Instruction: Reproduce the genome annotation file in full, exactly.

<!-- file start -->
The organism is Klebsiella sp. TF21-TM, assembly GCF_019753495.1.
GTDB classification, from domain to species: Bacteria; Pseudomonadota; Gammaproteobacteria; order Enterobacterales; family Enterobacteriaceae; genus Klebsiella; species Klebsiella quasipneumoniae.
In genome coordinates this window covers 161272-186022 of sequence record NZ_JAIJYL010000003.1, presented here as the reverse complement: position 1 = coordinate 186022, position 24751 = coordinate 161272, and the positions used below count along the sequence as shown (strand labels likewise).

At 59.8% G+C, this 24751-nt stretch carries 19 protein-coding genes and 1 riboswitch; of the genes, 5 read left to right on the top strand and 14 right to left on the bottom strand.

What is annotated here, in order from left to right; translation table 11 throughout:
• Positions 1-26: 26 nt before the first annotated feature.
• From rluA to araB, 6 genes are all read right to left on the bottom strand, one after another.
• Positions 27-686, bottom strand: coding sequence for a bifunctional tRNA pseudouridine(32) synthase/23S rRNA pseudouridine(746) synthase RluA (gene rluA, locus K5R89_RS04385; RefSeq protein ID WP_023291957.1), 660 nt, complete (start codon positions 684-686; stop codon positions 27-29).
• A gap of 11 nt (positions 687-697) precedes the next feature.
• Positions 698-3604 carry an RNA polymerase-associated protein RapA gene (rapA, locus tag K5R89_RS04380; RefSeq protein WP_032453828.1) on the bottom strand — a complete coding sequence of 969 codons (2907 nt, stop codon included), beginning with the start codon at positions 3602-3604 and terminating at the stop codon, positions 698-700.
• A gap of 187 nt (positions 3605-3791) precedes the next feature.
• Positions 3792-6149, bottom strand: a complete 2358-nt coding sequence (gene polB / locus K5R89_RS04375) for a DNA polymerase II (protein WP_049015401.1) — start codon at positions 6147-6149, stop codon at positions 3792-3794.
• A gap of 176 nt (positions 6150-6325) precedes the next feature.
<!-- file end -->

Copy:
The organism is Klebsiella sp. TF21-TM, assembly GCF_019753495.1.
GTDB classification, from domain to species: Bacteria; Pseudomonadota; Gammaproteobacteria; order Enterobacterales; family Enterobacteriaceae; genus Klebsiella; species Klebsiella quasipneumoniae.
In genome coordinates this window covers 161272-186022 of sequence record NZ_JAIJYL010000003.1, presented here as the reverse complement: position 1 = coordinate 186022, position 24751 = coordinate 161272, and the positions used below count along the sequence as shown (strand labels likewise).

At 59.8% G+C, this 24751-nt stretch carries 19 protein-coding genes and 1 riboswitch; of the genes, 5 read left to right on the top strand and 14 right to left on the bottom strand.

What is annotated here, in order from left to right; translation table 11 throughout:
• Positions 1-26: 26 nt before the first annotated feature.
• From rluA to araB, 6 genes are all read right to left on the bottom strand, one after another.
• Positions 27-686, bottom strand: coding sequence for a bifunctional tRNA pseudouridine(32) synthase/23S rRNA pseudouridine(746) synthase RluA (gene rluA, locus K5R89_RS04385; RefSeq protein ID WP_023291957.1), 660 nt, complete (start codon positions 684-686; stop codon positions 27-29).
• A gap of 11 nt (positions 687-697) precedes the next feature.
• Positions 698-3604 carry an RNA polymerase-associated protein RapA gene (rapA, locus tag K5R89_RS04380; RefSeq protein WP_032453828.1) on the bottom strand — a complete coding sequence of 969 codons (2907 nt, stop codon included), beginning with the start codon at positions 3602-3604 and terminating at the stop codon, positions 698-700.
• A gap of 187 nt (positions 3605-3791) precedes the next feature.
• Positions 3792-6149, bottom strand: a complete 2358-nt coding sequence (gene polB / locus K5R89_RS04375) for a DNA polymerase II (protein WP_049015401.1) — start codon at positions 6147-6149, stop codon at positions 3792-3794.
• A gap of 176 nt (positions 6150-6325) precedes the next feature.